|Pies I made for our summer solstice party|
Pies aren't just for summer. Homemade chicken pot pie on a cold January night has lifted my family's spirits by hitting the comfort food spot--besides providing great leftovers for the next day. When our sour cherry tree was alive I would freeze some of the fruit and make a pie or cobbler for a winter potluck.
Many a pie-loving friend laments their lack of crust-making prowess. As a result, they won't make pie, or worse, they'll resort to buying those crappy, cardboardy crusts available in the freezer section. NO! Friends don't let friends buy crappy pie crust! I don't believe people when they say the crusts are better than they were before. They may be better, but they're not better than making your own. I don't care how good your filling is--a mediocre crust ruins the whole works. It's like putting the Hope Diamond in a plastic Target bag.
I've been mulling teaching a course at my church called "Dough Demystified." It would teach people to make all kinds of dough--bread, pizza, dumplings, pasta, and of course, pie crust.
My great-uncle Gilbert was a mechanical genius. I once asked him if he planned to write down all his secrets. He looked at me as if I was crazy. "Well, hell," he said. "I suppose anyone could figure out all that stuff if they just fooled around with for awhile. That's all I ever did." My point is that people who can make pie crust do not have special powers. They have a high tolerance for trial and error. You can build that resilience, too, with a little practice. In the spirit of public service, I offer a pie crust tutorial. You had a bad experience in your pie-crust-making adventures. You went to roll out the crust and it kept crumbling into asymmetrical pieces that crumbled when you lifted them into the pie plate. Set those memories aside. You can do this.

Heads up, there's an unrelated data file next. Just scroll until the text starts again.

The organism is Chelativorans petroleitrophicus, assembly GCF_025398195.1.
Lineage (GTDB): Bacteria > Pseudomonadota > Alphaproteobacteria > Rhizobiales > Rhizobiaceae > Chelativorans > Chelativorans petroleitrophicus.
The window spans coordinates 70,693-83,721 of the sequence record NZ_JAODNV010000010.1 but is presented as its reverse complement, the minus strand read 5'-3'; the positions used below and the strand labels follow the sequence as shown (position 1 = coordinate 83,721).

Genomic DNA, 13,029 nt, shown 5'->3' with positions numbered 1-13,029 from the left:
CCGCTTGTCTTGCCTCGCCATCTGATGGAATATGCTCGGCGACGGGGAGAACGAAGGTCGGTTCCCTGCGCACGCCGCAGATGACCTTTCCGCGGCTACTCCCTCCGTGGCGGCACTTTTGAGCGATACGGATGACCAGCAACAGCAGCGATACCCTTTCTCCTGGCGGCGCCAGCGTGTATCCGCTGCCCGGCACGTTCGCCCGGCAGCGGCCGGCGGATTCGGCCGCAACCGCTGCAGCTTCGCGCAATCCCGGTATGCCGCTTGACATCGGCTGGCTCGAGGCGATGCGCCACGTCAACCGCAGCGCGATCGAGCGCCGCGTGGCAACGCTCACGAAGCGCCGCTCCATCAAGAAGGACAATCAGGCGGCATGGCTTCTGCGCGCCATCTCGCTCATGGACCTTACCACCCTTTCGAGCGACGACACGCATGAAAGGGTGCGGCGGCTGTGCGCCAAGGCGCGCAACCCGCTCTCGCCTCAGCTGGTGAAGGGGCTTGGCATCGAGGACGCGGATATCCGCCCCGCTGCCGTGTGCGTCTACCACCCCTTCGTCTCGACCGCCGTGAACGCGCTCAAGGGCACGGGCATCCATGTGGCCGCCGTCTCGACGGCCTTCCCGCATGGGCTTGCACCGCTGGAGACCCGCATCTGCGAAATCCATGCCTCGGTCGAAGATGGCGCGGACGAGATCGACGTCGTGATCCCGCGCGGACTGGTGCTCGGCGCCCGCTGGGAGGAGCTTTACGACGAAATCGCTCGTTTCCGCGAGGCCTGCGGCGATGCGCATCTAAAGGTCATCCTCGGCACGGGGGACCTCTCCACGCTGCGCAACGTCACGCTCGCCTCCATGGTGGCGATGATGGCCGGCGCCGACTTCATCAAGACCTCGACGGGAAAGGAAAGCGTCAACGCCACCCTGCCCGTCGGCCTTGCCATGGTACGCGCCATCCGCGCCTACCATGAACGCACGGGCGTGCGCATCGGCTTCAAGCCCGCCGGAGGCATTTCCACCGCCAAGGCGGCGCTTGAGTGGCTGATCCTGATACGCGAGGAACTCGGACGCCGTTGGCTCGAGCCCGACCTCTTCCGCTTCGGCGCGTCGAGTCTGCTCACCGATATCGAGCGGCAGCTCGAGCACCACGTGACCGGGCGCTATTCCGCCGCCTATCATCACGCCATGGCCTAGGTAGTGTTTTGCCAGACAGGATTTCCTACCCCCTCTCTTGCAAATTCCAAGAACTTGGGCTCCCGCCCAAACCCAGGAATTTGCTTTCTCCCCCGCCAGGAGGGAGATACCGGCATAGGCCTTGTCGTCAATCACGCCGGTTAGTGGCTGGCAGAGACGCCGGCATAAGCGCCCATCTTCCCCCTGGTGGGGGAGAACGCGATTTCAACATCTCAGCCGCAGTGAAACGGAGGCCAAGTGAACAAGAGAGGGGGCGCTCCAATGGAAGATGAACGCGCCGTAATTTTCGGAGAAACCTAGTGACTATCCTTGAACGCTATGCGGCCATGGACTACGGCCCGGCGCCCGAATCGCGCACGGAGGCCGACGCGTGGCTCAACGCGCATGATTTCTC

Assemble your ingredients: a sifter, a bowl, a tablespoon, a knife, a pastry cutter, a fork, 2 cups flour, 1 tsp. salt, 2/3 cup plus two tablespoons of COLD unsalted butter, a 2-cup measure with ice water, extra flour, a rolling pin, and most importantly, a can-do attitude, patience, love in your heart, and a song on your lips (this last is optional, but it helps me). Sift the flour and salt into the bowl. Divide the butter into equal parts, cutting the first 1/3 cup plus 1 tablespoon portion into tiny cubes, about the size of baby peas. You can put the other portion in the fridge to keep it cold. Cut the first butter portion into the flour with the pastry cutter. More important than your technique is your resolve to stay with it until the mixture resembles cornmeal. It might help you to use a cup of cornmeal as a visual aid. I rotate my bowl as I use the pastry cutter. This part of the process may take a minute or two, maybe longer. Use your best judgment.
Cut up the second portion of butter and start to mix it with the pastry cutter. This time you will work with the same amount of commitment, can-do-ness, patience and love of self and others. After all, pie is meant for sharing. This time you will cut the butter until it is the size of baby peas, all of the butter, not just some. If you've got a few marble-sized pieces in there, keep working it.